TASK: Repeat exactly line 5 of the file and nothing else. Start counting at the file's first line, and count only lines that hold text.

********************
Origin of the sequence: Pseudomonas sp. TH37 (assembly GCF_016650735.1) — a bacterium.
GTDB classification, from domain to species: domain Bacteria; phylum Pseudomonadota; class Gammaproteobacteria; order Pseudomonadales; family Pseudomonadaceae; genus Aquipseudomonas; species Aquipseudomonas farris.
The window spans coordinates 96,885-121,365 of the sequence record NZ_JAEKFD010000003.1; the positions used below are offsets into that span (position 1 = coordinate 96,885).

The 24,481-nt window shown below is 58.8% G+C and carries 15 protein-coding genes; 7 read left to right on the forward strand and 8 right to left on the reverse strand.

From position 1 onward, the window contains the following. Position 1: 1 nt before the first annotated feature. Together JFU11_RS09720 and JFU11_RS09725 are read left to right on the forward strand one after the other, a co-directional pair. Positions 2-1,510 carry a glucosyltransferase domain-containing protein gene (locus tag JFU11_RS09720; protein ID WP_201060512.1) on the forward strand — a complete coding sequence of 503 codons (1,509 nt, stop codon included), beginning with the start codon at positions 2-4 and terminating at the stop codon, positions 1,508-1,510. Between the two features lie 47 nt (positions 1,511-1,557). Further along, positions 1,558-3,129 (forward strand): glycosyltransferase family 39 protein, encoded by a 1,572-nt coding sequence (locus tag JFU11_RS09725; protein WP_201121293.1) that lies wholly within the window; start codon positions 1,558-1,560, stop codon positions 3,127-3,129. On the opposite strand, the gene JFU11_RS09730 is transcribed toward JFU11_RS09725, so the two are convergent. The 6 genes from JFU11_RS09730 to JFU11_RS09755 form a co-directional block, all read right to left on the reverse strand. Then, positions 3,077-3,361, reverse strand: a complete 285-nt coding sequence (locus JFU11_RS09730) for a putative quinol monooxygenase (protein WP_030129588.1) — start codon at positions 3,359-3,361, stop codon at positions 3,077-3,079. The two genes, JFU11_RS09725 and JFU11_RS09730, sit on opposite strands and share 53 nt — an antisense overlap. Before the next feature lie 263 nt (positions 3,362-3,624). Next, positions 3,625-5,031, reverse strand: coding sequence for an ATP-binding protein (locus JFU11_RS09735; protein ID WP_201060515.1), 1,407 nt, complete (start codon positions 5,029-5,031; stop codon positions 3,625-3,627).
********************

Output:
From position 1 onward, the window contains the following. Position 1: 1 nt before the first annotated feature. Together JFU11_RS09720 and JFU11_RS09725 are read left to right on the forward strand one after the other, a co-directional pair. Positions 2-1,510 carry a glucosyltransferase domain-containing protein gene (locus tag JFU11_RS09720; protein ID WP_201060512.1) on the forward strand — a complete coding sequence of 503 codons (1,509 nt, stop codon included), beginning with the start codon at positions 2-4 and terminating at the stop codon, positions 1,508-1,510. Between the two features lie 47 nt (positions 1,511-1,557). Further along, positions 1,558-3,129 (forward strand): glycosyltransferase family 39 protein, encoded by a 1,572-nt coding sequence (locus tag JFU11_RS09725; protein WP_201121293.1) that lies wholly within the window; start codon positions 1,558-1,560, stop codon positions 3,127-3,129. On the opposite strand, the gene JFU11_RS09730 is transcribed toward JFU11_RS09725, so the two are convergent. The 6 genes from JFU11_RS09730 to JFU11_RS09755 form a co-directional block, all read right to left on the reverse strand. Then, positions 3,077-3,361, reverse strand: a complete 285-nt coding sequence (locus JFU11_RS09730) for a putative quinol monooxygenase (protein WP_030129588.1) — start codon at positions 3,359-3,361, stop codon at positions 3,077-3,079. The two genes, JFU11_RS09725 and JFU11_RS09730, sit on opposite strands and share 53 nt — an antisense overlap. Before the next feature lie 263 nt (positions 3,362-3,624). Next, positions 3,625-5,031, reverse strand: coding sequence for an ATP-binding protein (locus JFU11_RS09735; protein ID WP_201060515.1), 1,407 nt, complete (start codon positions 5,029-5,031; stop codon positions 3,625-3,627).